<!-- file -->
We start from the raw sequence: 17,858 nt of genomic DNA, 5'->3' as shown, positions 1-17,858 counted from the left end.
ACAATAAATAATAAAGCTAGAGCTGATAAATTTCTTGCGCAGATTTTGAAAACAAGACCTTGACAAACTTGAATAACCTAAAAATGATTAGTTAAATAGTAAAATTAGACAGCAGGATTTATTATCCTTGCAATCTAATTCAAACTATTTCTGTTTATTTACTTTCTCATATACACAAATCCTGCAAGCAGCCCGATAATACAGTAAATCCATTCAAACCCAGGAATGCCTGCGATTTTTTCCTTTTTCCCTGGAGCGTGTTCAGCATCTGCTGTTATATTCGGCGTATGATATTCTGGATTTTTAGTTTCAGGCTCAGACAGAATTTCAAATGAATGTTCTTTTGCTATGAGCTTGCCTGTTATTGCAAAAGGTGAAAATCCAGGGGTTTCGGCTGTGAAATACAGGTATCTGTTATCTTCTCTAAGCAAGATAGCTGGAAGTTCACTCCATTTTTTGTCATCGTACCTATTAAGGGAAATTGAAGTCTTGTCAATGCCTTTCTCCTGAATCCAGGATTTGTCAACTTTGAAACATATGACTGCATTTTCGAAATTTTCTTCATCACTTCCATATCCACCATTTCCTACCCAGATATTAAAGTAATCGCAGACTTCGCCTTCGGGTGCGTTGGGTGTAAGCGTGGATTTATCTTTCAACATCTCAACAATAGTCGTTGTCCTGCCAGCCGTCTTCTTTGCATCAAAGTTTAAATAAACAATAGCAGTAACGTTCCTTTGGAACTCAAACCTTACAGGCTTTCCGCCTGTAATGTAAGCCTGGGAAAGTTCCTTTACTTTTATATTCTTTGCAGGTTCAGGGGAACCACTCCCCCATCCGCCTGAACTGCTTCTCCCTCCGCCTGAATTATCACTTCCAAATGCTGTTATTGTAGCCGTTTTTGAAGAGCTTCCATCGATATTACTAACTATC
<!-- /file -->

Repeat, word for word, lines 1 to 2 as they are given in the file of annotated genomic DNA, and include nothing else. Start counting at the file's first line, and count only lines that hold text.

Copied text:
We start from the raw sequence: 17,858 nt of genomic DNA, 5'->3' as shown, positions 1-17,858 counted from the left end.
ACAATAAATAATAAAGCTAGAGCTGATAAATTTCTTGCGCAGATTTTGAAAACAAGACCTTGACAAACTTGAATAACCTAAAAATGATTAGTTAAATAGTAAAATTAGACAGCAGGATTTATTATCCTTGCAATCTAATTCAAACTATTTCTGTTTATTTACTTTCTCATATACACAAATCCTGCAAGCAGCCCGATAATACAGTAAATCCATTCAAACCCAGGAATGCCTGCGATTTTTTCCTTTTTCCCTGGAGCGTGTTCAGCATCTGCTGTTATATTCGGCGTATGATATTCTGGATTTTTAGTTTCAGGCTCAGACAGAATTTCAAATGAATGTTCTTTTGCTATGAGCTTGCCTGTTATTGCAAAAGGTGAAAATCCAGGGGTTTCGGCTGTGAAATACAGGTATCTGTTATCTTCTCTAAGCAAGATAGCTGGAAGTTCACTCCATTTTTTGTCATCGTACCTATTAAGGGAAATTGAAGTCTTGTCAATGCCTTTCTCCTGAATCCAGGATTTGTCAACTTTGAAACATATGACTGCATTTTCGAAATTTTCTTCATCACTTCCATATCCACCATTTCCTACCCAGATATTAAAGTAATCGCAGACTTCGCCTTCGGGTGCGTTGGGTGTAAGCGTGGATTTATCTTTCAACATCTCAACAATAGTCGTTGTCCTGCCAGCCGTCTTCTTTGCATCAAAGTTTAAATAAACAATAGCAGTAACGTTCCTTTGGAACTCAAACCTTACAGGCTTTCCGCCTGTAATGTAAGCCTGGGAAAGTTCCTTTACTTTTATATTCTTTGCAGGTTCAGGGGAACCACTCCCCCATCCGCCTGAACTGCTTCTCCCTCCGCCTGAATTATCACTTCCAAATGCTGTTATTGTAGCCGTTTTTGAAGAGCTTCCATCGATATTACTAACTATC